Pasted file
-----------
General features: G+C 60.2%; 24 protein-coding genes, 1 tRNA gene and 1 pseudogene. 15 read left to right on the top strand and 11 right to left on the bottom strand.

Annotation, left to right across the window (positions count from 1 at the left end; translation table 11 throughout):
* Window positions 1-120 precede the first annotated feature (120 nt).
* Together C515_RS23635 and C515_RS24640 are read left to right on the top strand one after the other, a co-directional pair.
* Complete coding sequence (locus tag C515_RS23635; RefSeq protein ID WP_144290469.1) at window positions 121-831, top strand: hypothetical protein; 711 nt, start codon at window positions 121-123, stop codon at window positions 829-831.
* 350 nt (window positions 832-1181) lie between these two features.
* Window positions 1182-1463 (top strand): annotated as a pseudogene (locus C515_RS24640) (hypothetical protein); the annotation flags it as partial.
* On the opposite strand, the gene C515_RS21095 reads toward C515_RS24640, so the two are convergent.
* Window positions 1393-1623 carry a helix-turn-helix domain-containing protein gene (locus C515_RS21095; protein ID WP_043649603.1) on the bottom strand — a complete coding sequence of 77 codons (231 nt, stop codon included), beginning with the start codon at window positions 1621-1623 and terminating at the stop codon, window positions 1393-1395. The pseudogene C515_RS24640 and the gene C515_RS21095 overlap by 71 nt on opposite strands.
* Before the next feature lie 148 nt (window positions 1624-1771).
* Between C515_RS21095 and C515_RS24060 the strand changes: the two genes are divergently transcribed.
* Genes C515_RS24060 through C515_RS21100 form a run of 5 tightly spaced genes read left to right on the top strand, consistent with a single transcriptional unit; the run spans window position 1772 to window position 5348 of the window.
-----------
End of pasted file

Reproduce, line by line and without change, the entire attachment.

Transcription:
General features: G+C 60.2%; 24 protein-coding genes, 1 tRNA gene and 1 pseudogene. 15 read left to right on the top strand and 11 right to left on the bottom strand.

Annotation, left to right across the window (positions count from 1 at the left end; translation table 11 throughout):
* Window positions 1-120 precede the first annotated feature (120 nt).
* Together C515_RS23635 and C515_RS24640 are read left to right on the top strand one after the other, a co-directional pair.
* Complete coding sequence (locus tag C515_RS23635; RefSeq protein ID WP_144290469.1) at window positions 121-831, top strand: hypothetical protein; 711 nt, start codon at window positions 121-123, stop codon at window positions 829-831.
* 350 nt (window positions 832-1181) lie between these two features.
* Window positions 1182-1463 (top strand): annotated as a pseudogene (locus C515_RS24640) (hypothetical protein); the annotation flags it as partial.
* On the opposite strand, the gene C515_RS21095 reads toward C515_RS24640, so the two are convergent.
* Window positions 1393-1623 carry a helix-turn-helix domain-containing protein gene (locus C515_RS21095; protein ID WP_043649603.1) on the bottom strand — a complete coding sequence of 77 codons (231 nt, stop codon included), beginning with the start codon at window positions 1621-1623 and terminating at the stop codon, window positions 1393-1395. The pseudogene C515_RS24640 and the gene C515_RS21095 overlap by 71 nt on opposite strands.
* Before the next feature lie 148 nt (window positions 1624-1771).
* Between C515_RS21095 and C515_RS24060 the strand changes: the two genes are divergently transcribed.
* Genes C515_RS24060 through C515_RS21100 form a run of 5 tightly spaced genes read left to right on the top strand, consistent with a single transcriptional unit; the run spans window position 1772 to window position 5348 of the window.